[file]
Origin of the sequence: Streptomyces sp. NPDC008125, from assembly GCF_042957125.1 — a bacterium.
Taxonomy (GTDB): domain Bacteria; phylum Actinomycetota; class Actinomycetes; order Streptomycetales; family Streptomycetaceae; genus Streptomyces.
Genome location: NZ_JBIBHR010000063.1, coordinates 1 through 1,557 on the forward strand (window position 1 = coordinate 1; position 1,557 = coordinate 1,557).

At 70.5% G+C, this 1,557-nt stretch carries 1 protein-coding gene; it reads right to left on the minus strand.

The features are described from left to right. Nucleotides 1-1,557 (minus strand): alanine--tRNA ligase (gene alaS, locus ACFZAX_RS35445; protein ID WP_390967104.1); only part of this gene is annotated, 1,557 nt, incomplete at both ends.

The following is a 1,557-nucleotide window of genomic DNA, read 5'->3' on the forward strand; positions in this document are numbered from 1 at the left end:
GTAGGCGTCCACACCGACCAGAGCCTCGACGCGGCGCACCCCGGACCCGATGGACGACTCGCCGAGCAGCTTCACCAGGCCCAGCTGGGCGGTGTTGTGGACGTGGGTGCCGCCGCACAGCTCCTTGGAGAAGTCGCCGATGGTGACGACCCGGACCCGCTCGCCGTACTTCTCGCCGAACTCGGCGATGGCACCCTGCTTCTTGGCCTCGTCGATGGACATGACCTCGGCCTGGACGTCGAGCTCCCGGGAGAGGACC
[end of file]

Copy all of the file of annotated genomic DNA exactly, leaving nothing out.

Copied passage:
Origin of the sequence: Streptomyces sp. NPDC008125, from assembly GCF_042957125.1 — a bacterium.
Taxonomy (GTDB): domain Bacteria; phylum Actinomycetota; class Actinomycetes; order Streptomycetales; family Streptomycetaceae; genus Streptomyces.
Genome location: NZ_JBIBHR010000063.1, coordinates 1 through 1,557 on the forward strand (window position 1 = coordinate 1; position 1,557 = coordinate 1,557).

At 70.5% G+C, this 1,557-nt stretch carries 1 protein-coding gene; it reads right to left on the minus strand.

The features are described from left to right. Nucleotides 1-1,557 (minus strand): alanine--tRNA ligase (gene alaS, locus ACFZAX_RS35445; protein ID WP_390967104.1); only part of this gene is annotated, 1,557 nt, incomplete at both ends.

The following is a 1,557-nucleotide window of genomic DNA, read 5'->3' on the forward strand; positions in this document are numbered from 1 at the left end:
GTAGGCGTCCACACCGACCAGAGCCTCGACGCGGCGCACCCCGGACCCGATGGACGACTCGCCGAGCAGCTTCACCAGGCCCAGCTGGGCGGTGTTGTGGACGTGGGTGCCGCCGCACAGCTCCTTGGAGAAGTCGCCGATGGTGACGACCCGGACCCGCTCGCCGTACTTCTCGCCGAACTCGGCGATGGCACCCTGCTTCTTGGCCTCGTCGATGGACATGACCTCGGCCTGGACGTCGAGCTCCCGGGAGAGGACC